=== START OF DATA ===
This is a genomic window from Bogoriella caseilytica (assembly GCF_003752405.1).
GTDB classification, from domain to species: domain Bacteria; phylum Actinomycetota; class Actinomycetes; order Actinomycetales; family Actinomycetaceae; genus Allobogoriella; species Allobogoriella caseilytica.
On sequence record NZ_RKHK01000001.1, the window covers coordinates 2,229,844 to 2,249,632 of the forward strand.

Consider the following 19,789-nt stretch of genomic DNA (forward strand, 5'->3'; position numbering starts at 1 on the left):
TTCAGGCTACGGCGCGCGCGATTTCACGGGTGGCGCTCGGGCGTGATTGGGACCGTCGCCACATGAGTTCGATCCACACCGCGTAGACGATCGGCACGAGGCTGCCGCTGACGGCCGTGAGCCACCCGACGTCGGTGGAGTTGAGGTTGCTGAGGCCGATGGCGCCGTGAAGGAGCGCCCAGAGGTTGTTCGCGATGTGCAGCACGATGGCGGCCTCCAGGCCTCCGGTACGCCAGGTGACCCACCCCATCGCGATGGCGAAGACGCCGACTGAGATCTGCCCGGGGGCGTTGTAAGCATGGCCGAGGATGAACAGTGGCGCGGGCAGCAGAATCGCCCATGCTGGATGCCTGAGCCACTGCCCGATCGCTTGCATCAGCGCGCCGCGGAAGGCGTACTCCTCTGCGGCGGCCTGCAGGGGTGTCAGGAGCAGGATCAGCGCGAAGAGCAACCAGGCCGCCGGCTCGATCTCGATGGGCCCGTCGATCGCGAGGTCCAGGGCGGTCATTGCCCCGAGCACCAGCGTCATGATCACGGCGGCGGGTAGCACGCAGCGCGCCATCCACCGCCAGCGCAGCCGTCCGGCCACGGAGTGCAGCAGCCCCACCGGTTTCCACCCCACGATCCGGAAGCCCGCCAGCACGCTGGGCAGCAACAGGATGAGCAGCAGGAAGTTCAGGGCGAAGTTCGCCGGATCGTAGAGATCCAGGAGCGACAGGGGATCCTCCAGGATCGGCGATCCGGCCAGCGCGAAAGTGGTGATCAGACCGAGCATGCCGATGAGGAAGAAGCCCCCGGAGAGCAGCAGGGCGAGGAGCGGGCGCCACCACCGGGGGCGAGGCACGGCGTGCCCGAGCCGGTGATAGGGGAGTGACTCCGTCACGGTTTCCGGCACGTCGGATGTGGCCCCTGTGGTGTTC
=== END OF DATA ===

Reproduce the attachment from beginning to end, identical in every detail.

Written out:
This is a genomic window from Bogoriella caseilytica (assembly GCF_003752405.1).
GTDB classification, from domain to species: domain Bacteria; phylum Actinomycetota; class Actinomycetes; order Actinomycetales; family Actinomycetaceae; genus Allobogoriella; species Allobogoriella caseilytica.
On sequence record NZ_RKHK01000001.1, the window covers coordinates 2,229,844 to 2,249,632 of the forward strand.

Consider the following 19,789-nt stretch of genomic DNA (forward strand, 5'->3'; position numbering starts at 1 on the left):
TTCAGGCTACGGCGCGCGCGATTTCACGGGTGGCGCTCGGGCGTGATTGGGACCGTCGCCACATGAGTTCGATCCACACCGCGTAGACGATCGGCACGAGGCTGCCGCTGACGGCCGTGAGCCACCCGACGTCGGTGGAGTTGAGGTTGCTGAGGCCGATGGCGCCGTGAAGGAGCGCCCAGAGGTTGTTCGCGATGTGCAGCACGATGGCGGCCTCCAGGCCTCCGGTACGCCAGGTGACCCACCCCATCGCGATGGCGAAGACGCCGACTGAGATCTGCCCGGGGGCGTTGTAAGCATGGCCGAGGATGAACAGTGGCGCGGGCAGCAGAATCGCCCATGCTGGATGCCTGAGCCACTGCCCGATCGCTTGCATCAGCGCGCCGCGGAAGGCGTACTCCTCTGCGGCGGCCTGCAGGGGTGTCAGGAGCAGGATCAGCGCGAAGAGCAACCAGGCCGCCGGCTCGATCTCGATGGGCCCGTCGATCGCGAGGTCCAGGGCGGTCATTGCCCCGAGCACCAGCGTCATGATCACGGCGGCGGGTAGCACGCAGCGCGCCATCCACCGCCAGCGCAGCCGTCCGGCCACGGAGTGCAGCAGCCCCACCGGTTTCCACCCCACGATCCGGAAGCCCGCCAGCACGCTGGGCAGCAACAGGATGAGCAGCAGGAAGTTCAGGGCGAAGTTCGCCGGATCGTAGAGATCCAGGAGCGACAGGGGATCCTCCAGGATCGGCGATCCGGCCAGCGCGAAAGTGGTGATCAGACCGAGCATGCCGATGAGGAAGAAGCCCCCGGAGAGCAGCAGGGCGAGGAGCGGGCGCCACCACCGGGGGCGAGGCACGGCGTGCCCGAGCCGGTGATAGGGGAGTGACTCCGTCACGGTTTCCGGCACGTCGGATGTGGCCCCTGTGGTGTTC